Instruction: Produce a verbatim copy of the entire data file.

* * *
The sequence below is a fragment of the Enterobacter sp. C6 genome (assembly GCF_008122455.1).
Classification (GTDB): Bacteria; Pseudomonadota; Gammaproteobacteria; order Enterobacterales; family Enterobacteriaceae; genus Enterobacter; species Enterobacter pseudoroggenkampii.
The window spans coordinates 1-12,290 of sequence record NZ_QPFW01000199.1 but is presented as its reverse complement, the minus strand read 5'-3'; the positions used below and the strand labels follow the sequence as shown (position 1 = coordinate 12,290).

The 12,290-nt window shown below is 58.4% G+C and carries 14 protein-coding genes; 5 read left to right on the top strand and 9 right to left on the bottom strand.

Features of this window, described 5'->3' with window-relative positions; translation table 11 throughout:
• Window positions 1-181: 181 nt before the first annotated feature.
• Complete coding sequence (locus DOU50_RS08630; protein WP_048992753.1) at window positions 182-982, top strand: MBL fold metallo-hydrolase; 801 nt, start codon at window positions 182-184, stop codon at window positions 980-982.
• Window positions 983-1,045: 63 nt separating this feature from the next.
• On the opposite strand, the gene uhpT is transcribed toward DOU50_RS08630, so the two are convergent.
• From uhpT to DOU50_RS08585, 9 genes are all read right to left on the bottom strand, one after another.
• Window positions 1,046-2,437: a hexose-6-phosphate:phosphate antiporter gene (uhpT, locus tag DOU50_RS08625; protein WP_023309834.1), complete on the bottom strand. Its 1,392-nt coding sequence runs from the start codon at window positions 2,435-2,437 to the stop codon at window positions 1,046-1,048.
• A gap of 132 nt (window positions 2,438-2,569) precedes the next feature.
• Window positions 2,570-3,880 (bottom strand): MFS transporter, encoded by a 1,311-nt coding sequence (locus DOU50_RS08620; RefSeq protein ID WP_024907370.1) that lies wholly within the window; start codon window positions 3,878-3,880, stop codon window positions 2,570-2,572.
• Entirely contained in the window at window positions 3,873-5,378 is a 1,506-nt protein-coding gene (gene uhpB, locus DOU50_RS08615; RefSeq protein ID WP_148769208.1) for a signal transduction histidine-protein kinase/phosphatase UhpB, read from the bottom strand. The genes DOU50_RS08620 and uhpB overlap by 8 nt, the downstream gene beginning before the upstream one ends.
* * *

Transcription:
The sequence below is a fragment of the Enterobacter sp. C6 genome (assembly GCF_008122455.1).
Classification (GTDB): Bacteria; Pseudomonadota; Gammaproteobacteria; order Enterobacterales; family Enterobacteriaceae; genus Enterobacter; species Enterobacter pseudoroggenkampii.
The window spans coordinates 1-12,290 of sequence record NZ_QPFW01000199.1 but is presented as its reverse complement, the minus strand read 5'-3'; the positions used below and the strand labels follow the sequence as shown (position 1 = coordinate 12,290).

The 12,290-nt window shown below is 58.4% G+C and carries 14 protein-coding genes; 5 read left to right on the top strand and 9 right to left on the bottom strand.

Features of this window, described 5'->3' with window-relative positions; translation table 11 throughout:
• Window positions 1-181: 181 nt before the first annotated feature.
• Complete coding sequence (locus DOU50_RS08630; protein WP_048992753.1) at window positions 182-982, top strand: MBL fold metallo-hydrolase; 801 nt, start codon at window positions 182-184, stop codon at window positions 980-982.
• Window positions 983-1,045: 63 nt separating this feature from the next.
• On the opposite strand, the gene uhpT is transcribed toward DOU50_RS08630, so the two are convergent.
• From uhpT to DOU50_RS08585, 9 genes are all read right to left on the bottom strand, one after another.
• Window positions 1,046-2,437: a hexose-6-phosphate:phosphate antiporter gene (uhpT, locus tag DOU50_RS08625; protein WP_023309834.1), complete on the bottom strand. Its 1,392-nt coding sequence runs from the start codon at window positions 2,435-2,437 to the stop codon at window positions 1,046-1,048.
• A gap of 132 nt (window positions 2,438-2,569) precedes the next feature.
• Window positions 2,570-3,880 (bottom strand): MFS transporter, encoded by a 1,311-nt coding sequence (locus DOU50_RS08620; RefSeq protein ID WP_024907370.1) that lies wholly within the window; start codon window positions 3,878-3,880, stop codon window positions 2,570-2,572.
• Entirely contained in the window at window positions 3,873-5,378 is a 1,506-nt protein-coding gene (gene uhpB, locus DOU50_RS08615; RefSeq protein ID WP_148769208.1) for a signal transduction histidine-protein kinase/phosphatase UhpB, read from the bottom strand. The genes DOU50_RS08620 and uhpB overlap by 8 nt, the downstream gene beginning before the upstream one ends.